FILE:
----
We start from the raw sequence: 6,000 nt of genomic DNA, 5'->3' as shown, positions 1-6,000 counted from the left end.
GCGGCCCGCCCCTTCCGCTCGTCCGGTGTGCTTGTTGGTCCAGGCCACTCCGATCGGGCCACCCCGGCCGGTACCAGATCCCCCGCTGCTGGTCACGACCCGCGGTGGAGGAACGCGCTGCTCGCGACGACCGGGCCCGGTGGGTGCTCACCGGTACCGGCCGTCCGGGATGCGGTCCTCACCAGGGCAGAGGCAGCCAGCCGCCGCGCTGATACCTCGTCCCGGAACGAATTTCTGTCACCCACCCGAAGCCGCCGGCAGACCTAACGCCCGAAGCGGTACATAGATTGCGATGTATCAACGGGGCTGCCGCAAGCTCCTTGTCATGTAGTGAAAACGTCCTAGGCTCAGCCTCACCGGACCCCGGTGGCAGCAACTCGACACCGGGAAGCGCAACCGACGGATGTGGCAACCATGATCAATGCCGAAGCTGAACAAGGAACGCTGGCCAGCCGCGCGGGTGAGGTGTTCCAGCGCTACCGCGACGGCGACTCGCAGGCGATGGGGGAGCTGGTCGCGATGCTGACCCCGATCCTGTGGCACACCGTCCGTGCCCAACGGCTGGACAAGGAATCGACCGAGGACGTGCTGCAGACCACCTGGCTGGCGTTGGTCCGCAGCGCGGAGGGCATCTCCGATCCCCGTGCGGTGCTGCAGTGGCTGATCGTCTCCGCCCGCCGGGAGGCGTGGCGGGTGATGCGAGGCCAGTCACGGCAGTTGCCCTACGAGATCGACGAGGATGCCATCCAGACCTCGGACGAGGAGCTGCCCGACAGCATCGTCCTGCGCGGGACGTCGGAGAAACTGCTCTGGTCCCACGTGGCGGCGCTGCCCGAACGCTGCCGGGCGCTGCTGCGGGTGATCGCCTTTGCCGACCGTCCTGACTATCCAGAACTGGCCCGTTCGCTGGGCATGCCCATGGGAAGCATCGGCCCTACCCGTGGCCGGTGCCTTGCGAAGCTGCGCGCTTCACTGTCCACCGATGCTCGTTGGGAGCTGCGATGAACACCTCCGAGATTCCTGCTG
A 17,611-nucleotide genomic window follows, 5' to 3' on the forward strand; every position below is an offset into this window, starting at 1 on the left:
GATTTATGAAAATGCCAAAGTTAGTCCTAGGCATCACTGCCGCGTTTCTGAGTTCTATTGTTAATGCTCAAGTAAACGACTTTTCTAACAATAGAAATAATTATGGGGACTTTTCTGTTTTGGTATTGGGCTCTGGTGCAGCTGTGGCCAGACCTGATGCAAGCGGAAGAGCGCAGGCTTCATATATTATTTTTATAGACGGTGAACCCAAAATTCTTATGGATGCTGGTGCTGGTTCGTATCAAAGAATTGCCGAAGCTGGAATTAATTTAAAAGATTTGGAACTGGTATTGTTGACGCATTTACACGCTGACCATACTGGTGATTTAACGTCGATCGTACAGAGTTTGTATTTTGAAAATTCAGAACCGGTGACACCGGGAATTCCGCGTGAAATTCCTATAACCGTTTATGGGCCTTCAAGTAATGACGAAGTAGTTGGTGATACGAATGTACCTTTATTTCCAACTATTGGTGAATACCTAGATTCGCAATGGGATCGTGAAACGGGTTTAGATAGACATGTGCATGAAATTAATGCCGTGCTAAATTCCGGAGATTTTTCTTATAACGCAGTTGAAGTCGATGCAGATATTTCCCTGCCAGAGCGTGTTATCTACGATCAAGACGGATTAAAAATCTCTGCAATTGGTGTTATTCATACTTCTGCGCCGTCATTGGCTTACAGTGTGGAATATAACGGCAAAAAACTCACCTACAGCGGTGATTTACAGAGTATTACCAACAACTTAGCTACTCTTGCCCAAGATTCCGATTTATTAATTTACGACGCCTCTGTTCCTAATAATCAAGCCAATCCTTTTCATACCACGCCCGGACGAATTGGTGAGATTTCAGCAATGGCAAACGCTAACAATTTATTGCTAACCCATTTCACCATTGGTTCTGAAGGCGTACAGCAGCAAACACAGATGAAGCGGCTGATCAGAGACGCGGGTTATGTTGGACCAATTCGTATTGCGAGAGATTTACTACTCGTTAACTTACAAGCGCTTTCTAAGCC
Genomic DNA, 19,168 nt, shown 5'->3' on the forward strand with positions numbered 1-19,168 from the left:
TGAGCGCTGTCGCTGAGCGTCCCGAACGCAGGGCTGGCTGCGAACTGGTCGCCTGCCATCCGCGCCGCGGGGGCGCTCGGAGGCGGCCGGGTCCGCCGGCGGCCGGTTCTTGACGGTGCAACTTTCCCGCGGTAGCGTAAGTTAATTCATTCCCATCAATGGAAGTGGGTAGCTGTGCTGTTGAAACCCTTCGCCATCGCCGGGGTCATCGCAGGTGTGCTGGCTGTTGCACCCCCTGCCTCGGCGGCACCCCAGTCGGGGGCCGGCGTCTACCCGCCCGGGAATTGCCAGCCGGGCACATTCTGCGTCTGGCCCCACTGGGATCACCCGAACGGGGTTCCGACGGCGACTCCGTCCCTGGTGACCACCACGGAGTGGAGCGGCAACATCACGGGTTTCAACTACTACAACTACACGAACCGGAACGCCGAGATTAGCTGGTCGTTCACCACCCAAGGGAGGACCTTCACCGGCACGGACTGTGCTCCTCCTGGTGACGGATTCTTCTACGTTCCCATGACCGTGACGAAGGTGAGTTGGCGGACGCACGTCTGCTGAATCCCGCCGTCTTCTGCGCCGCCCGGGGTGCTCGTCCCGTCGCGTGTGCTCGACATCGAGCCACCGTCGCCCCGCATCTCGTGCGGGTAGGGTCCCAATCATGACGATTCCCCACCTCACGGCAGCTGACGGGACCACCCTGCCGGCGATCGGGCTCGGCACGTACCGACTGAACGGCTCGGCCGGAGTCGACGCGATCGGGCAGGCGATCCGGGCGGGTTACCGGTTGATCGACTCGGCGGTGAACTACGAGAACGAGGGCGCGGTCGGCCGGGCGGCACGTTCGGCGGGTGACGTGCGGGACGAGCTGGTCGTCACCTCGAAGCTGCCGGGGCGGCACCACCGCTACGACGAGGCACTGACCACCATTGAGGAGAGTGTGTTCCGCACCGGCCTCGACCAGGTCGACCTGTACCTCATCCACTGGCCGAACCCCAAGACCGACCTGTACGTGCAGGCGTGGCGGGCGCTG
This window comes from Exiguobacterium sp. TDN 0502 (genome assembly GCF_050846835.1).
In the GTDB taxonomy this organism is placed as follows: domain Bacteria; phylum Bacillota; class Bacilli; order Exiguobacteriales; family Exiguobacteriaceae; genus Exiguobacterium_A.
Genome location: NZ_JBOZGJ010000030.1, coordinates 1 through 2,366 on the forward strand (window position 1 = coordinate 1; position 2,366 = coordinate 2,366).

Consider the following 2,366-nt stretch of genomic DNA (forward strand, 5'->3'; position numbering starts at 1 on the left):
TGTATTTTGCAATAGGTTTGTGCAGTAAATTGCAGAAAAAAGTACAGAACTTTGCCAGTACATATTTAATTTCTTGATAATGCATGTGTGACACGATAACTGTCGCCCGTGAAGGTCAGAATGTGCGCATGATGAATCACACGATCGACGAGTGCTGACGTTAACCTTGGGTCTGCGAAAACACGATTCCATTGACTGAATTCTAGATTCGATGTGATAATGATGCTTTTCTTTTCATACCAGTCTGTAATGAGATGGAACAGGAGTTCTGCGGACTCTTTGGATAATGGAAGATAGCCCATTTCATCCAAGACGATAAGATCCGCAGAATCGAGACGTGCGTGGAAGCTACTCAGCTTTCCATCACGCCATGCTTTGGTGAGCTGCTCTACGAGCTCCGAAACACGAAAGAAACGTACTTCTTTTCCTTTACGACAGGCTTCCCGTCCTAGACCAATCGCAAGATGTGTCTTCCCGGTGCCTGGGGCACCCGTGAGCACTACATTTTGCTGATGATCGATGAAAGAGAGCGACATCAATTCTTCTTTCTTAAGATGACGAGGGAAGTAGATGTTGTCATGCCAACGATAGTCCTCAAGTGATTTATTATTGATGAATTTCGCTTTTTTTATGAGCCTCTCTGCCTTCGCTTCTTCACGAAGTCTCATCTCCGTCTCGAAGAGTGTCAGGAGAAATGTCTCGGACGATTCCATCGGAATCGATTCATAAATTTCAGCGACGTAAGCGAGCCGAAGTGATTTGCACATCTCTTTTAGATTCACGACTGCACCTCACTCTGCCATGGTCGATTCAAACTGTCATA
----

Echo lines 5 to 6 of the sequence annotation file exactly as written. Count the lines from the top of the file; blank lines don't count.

Genomic DNA, 19,168 nt, shown 5'->3' on the forward strand with positions numbered 1-19,168 from the left:
TGAGCGCTGTCGCTGAGCGTCCCGAACGCAGGGCTGGCTGCGAACTGGTCGCCTGCCATCCGCGCCGCGGGGGCGCTCGGAGGCGGCCGGGTCCGCCGGCGGCCGGTTCTTGACGGTGCAACTTTCCCGCGGTAGCGTAAGTTAATTCATTCCCATCAATGGAAGTGGGTAGCTGTGCTGTTGAAACCCTTCGCCATCGCCGGGGTCATCGCAGGTGTGCTGGCTGTTGCACCCCCTGCCTCGGCGGCACCCCAGTCGGGGGCCGGCGTCTACCCGCCCGGGAATTGCCAGCCGGGCACATTCTGCGTCTGGCCCCACTGGGATCACCCGAACGGGGTTCCGACGGCGACTCCGTCCCTGGTGACCACCACGGAGTGGAGCGGCAACATCACGGGTTTCAACTACTACAACTACACGAACCGGAACGCCGAGATTAGCTGGTCGTTCACCACCCAAGGGAGGACCTTCACCGGCACGGACTGTGCTCCTCCTGGTGACGGATTCTTCTACGTTCCCATGACCGTGACGAAGGTGAGTTGGCGGACGCACGTCTGCTGAATCCCGCCGTCTTCTGCGCCGCCCGGGGTGCTCGTCCCGTCGCGTGTGCTCGACATCGAGCCACCGTCGCCCCGCATCTCGTGCGGGTAGGGTCCCAATCATGACGATTCCCCACCTCACGGCAGCTGACGGGACCACCCTGCCGGCGATCGGGCTCGGCACGTACCGACTGAACGGCTCGGCCGGAGTCGACGCGATCGGGCAGGCGATCCGGGCGGGTTACCGGTTGATCGACTCGGCGGTGAACTACGAGAACGAGGGCGCGGTCGGCCGGGCGGCACGTTCGGCGGGTGACGTGCGGGACGAGCTGGTCGTCACCTCGAAGCTGCCGGGGCGGCACCACCGCTACGACGAGGCACTGACCACCATTGAGGAGAGTGTGTTCCGCACCGGCCTCGACCAGGTCGACCTGTACCTCATCCACTGGCCGAACCCCAAGACCGACCTGTACGTGCAGGCGTGGCGGGCGCTG